Uganda has just introduced a significant tax on social media usage. It is set at 200 shillings a day which adds up to about 3% of the average annual income if used daily.
Use of a long list of websites including Facebook, Whatsapp, Twitter, Tinder
triggers the daily taxed through billing by ISPs.
And as you may expect Uganda internet users are turning to VPNs so that ISPs can't detect access to taxed apps and websites.
In response, the government says it has ordered local ISPs to
begin blocking VPNs. In a statement, Uganda Communications Commission Executive Director, Godfrey Mutabazi said that Internet service providers would be ordered to block VPNs to prevent citizens from avoiding the social media tax.
Dispatch that ISPs are already taking action to prevent VPNs from being accessible but since there are so many, it won't be possible to block them all. In the meantime, the government is trying to portray VPNs as more expensive to use than the tax. In a
post on Facebook this morning, Mutabazi promoted the tax as the sensible economic option.
it appears that many Ugandans are outraged at the prospect of yet another tax and see VPN use as a protest, despite any additional cost. Opposition figures
have already called for a boycott with support coming in from all corners of society. The government appears unmoved, however. Frank Tumwebaze, Minister of Information Technology and Communications said:
If we tax
essentials like water, why not social media?
Update: And the people were not impressed
13th July 2018. See article
Uganda is reviewing its decision to impose taxes on the use of social media and on money transactions by mobile phone, following a public backlash.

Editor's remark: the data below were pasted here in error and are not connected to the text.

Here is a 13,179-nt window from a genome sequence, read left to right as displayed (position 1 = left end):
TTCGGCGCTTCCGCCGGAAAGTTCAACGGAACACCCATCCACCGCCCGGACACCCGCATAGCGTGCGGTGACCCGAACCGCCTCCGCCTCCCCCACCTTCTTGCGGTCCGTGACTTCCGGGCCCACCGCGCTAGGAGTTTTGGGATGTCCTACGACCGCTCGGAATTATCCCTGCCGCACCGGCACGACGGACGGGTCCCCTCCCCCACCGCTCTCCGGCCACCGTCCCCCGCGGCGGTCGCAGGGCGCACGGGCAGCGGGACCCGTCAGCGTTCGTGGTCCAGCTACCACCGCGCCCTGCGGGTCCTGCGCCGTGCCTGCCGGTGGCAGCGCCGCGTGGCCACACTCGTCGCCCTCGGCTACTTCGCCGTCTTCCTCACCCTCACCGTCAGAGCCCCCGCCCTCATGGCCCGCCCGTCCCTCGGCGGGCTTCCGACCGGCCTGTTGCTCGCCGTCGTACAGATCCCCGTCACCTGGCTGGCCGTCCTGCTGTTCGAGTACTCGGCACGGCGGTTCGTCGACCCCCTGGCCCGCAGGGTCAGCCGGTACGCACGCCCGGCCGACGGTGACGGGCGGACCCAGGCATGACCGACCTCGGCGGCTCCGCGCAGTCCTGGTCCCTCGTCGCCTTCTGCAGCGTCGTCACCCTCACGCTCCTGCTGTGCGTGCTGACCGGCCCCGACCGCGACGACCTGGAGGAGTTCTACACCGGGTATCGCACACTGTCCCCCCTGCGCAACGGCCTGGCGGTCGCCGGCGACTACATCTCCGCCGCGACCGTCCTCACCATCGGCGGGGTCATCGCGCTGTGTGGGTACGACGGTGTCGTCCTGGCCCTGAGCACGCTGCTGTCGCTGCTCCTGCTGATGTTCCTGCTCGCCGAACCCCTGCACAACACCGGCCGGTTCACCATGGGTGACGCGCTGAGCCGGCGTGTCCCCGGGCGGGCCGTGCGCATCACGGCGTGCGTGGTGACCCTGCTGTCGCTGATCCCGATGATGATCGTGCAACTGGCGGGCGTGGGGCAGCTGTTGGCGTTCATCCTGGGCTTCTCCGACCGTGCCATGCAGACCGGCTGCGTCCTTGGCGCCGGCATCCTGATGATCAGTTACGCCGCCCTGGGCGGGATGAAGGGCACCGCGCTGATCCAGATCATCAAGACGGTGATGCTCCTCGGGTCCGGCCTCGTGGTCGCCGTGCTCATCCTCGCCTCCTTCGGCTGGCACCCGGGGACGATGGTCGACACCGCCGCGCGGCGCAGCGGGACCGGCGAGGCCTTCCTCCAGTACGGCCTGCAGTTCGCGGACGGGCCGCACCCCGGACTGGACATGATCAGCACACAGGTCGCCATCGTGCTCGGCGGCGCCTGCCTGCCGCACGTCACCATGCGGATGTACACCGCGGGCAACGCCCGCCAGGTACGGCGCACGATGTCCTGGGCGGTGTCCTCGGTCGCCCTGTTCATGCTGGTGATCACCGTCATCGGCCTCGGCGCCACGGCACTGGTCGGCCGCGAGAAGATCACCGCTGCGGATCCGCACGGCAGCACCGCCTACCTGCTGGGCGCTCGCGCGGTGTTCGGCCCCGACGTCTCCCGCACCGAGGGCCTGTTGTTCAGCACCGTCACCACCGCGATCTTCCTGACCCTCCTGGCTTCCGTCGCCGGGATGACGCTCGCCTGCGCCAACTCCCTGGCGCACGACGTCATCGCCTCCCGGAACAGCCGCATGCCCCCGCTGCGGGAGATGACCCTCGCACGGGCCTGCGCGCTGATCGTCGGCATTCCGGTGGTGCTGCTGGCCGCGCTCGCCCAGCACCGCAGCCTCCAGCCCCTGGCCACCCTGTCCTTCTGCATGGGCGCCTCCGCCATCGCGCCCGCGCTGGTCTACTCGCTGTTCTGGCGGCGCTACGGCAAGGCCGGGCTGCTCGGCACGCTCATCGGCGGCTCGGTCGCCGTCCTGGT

Prime Minister Ruhakana Rugunda made the announcement soon after police
broke up a protest against the taxes.
President Yoweri Museveni had pushed for the taxes to boost government revenue and to restrict criticism via WhatsApp, Facebook and Twitter.
The social media tax is 6000 Uganda shillings a month
(£1.25), but it is represents about 3% of the average wage. Activists argue that while the amount may seem little, it represents a significant slice of what poorer people are paying for getting online. There is also a 1% levy on the total value of mobile
phone money transactions, affecting poorer Ugandans who rarely use banking services.
In a statement to parliament, Rugunda said:
Government is now reviewing the taxes taking into consideration the concerns of
the public and its implications on the budget.
A revised budget is due to be tabled in parliament on 19 July.
Update: And the government continues to repress the people
21st July 2018. See
article from qz.com
Uganda's government has 'reviewed' its new social media tax and has decided to stick with it.
Matia Kasaija, the finance minister, decided against rescinding the social media tax. His reasoning echoed Museveni's initial reason for floating the tax: stopping gossip.